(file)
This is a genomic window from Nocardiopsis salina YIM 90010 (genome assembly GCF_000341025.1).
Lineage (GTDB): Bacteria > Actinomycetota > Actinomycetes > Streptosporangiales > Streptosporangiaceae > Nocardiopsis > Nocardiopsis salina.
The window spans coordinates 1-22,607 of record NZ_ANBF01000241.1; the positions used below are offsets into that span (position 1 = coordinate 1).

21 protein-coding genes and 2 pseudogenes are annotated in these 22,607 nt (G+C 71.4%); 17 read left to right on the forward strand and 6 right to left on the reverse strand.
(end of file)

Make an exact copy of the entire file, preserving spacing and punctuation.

This is a genomic window from Nocardiopsis salina YIM 90010 (genome assembly GCF_000341025.1).
Lineage (GTDB): Bacteria > Actinomycetota > Actinomycetes > Streptosporangiales > Streptosporangiaceae > Nocardiopsis > Nocardiopsis salina.
The window spans coordinates 1-22,607 of record NZ_ANBF01000241.1; the positions used below are offsets into that span (position 1 = coordinate 1).

21 protein-coding genes and 2 pseudogenes are annotated in these 22,607 nt (G+C 71.4%); 17 read left to right on the forward strand and 6 right to left on the reverse strand.